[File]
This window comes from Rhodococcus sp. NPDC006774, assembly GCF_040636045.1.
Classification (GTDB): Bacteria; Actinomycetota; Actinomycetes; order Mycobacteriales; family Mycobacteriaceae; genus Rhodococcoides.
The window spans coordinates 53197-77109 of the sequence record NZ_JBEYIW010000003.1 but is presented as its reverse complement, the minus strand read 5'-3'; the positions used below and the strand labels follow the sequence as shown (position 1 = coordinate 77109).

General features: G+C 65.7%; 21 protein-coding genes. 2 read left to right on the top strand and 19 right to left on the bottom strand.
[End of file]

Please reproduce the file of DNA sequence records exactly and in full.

This window comes from Rhodococcus sp. NPDC006774, assembly GCF_040636045.1.
Classification (GTDB): Bacteria; Actinomycetota; Actinomycetes; order Mycobacteriales; family Mycobacteriaceae; genus Rhodococcoides.
The window spans coordinates 53197-77109 of the sequence record NZ_JBEYIW010000003.1 but is presented as its reverse complement, the minus strand read 5'-3'; the positions used below and the strand labels follow the sequence as shown (position 1 = coordinate 77109).

General features: G+C 65.7%; 21 protein-coding genes. 2 read left to right on the top strand and 19 right to left on the bottom strand.